“The threat of this increased litigation is a bogeyman,” added Iris Halpern, a partner at Rathod Mohamedbhai LLC, noting that there were not significant increases in lawsuits in California, New York or Maryland after definition changes there. “Other states have been eliminating (the traditional standard), and it has not resulted in any issues.”
However, CCRD director Aubrey Elenis said there is a potentially significant change coming if the bill passes — namely, that her division will not be able to investigate some 800 claims per year that are dual-filed with the state government and the EEOC. The agency informed her that it would end its contract with the division because Colorado’s anti-discrimination act would have a different definition of harassment than federal law, and that in turn would mean that complainants would have to file separate federal and state claims and that employers would have to defend against multiple complaints, she said.
“The risk to our existing EEOC contract is now just too high,” said Elenis, noting that the division opposes the bill but will keep working with sponsors and the EEOC to see if there is a way to hold onto the existing work-share contracts.
Just before the end of the hearing, however, Denver employment attorney Rachel Ellis said that she and workers from her Livelihood Law firm reached out to three EEOC employees on Wednesday and were told there is no reason the work-share agreement would be canceled. Ellis did not elaborate on how that explanation was so different from the one the state’s top civil-rights administrator said she got, though she said she would reach out to Elenis on Thursday.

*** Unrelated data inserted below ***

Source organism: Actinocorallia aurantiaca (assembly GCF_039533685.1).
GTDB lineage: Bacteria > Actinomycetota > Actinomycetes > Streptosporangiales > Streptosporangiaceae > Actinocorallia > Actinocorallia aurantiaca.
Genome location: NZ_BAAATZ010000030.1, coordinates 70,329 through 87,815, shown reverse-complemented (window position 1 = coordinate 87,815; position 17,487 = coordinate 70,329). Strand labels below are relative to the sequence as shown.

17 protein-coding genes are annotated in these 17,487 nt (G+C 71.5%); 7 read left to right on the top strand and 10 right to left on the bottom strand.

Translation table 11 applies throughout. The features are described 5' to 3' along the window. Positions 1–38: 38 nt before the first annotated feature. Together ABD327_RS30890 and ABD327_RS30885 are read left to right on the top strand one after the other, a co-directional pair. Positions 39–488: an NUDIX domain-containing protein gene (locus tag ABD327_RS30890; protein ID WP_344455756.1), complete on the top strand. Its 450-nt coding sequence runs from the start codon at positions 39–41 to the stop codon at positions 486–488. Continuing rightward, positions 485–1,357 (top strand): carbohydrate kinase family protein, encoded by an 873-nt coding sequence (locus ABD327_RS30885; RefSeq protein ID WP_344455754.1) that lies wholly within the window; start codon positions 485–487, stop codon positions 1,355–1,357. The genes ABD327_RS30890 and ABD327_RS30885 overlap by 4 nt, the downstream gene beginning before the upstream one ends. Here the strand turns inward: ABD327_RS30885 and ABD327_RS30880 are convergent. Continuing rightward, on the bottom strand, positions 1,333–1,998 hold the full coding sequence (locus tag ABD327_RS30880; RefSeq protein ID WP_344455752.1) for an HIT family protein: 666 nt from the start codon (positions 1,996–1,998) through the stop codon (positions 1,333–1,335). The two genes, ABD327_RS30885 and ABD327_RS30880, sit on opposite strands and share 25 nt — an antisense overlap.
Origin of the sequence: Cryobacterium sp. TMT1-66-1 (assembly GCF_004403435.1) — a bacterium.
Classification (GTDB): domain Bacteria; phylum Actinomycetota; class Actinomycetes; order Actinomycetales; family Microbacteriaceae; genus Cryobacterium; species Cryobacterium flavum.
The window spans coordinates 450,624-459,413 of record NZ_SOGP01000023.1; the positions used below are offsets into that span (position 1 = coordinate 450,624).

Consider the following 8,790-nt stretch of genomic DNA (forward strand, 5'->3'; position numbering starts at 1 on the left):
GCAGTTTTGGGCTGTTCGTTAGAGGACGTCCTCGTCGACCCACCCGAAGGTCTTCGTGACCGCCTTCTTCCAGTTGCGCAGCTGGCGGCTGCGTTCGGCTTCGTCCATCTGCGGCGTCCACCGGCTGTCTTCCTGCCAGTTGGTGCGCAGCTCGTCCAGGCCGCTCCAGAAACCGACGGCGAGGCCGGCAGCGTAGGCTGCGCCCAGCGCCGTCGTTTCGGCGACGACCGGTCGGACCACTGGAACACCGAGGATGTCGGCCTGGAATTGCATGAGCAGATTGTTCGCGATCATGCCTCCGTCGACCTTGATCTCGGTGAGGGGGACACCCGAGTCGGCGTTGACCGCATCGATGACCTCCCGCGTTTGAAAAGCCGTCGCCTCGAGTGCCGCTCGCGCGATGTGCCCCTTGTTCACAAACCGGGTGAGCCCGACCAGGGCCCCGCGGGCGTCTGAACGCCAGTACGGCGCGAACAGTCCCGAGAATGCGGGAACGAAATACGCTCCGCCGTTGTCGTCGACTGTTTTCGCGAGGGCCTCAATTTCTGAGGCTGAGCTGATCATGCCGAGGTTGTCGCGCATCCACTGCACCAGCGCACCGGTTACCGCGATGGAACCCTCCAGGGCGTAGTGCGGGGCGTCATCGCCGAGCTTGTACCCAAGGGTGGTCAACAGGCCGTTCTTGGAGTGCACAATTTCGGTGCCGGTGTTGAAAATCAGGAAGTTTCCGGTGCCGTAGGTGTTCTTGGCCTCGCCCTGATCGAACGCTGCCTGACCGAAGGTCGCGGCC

Winter and Gonzales also amended a section of SB 172 that makes it more difficult to claim an affirmative defense, removing several business-opposed provisions, including a requirement that employers have not received any discrimination complaints over the previous five years. However, a requirement that employers maintain a repository of all oral and written complaints to assert such a defense will create “endless mini trials” about whether every oral complaint offered by workers was carefully notated, said Brooke Colaizzi, chairwoman of the labor employment group at Sherman & Howard, testifying for the Colorado Chamber.
A coalition of higher-education institutions also followed through on a letter that it sent last week seeking an exemption from the proposal or a slew of changes. Colleges and universities already must meet two different standards of harassment under federal Title VII and Title IX rules and adding a third definition moving beyond “severe or pervasive and “severe and pervasive” would be burdensome and costly, a trio of college officials said.
“I believe it’s telling of where other states are not willing to go by placing an unreasonable standard on employers,” said Lucia Padilla, general counsel for Colorado Mountain College, noting that only three states have moved away from the accepted definition of harassment. “Implementing this standard will essentially require all employers to have a sterile workplace … This goes too far.”
Such concerns fell off when compared to witness stories of serial harassers being allowed to continue operating under the state’s current definition or farm supervisors propositioning field workers and then firing those who complained in retaliation. And by making it easier for workers to punish the employers who cause them harm, the Legislature will begin to change the culture of Colorado’s workplaces, Gonzales and Winter said.
“This policy, I think at its core, is meant to meant to abandon and dispense with this notion that some harassment is tolerable as long as it’s not severe and as long as it does not happen frequently,” Gonzales said.
A similar bill died late in the 2021 session. The Legislature now has about a month to decide if its successor effort will become law.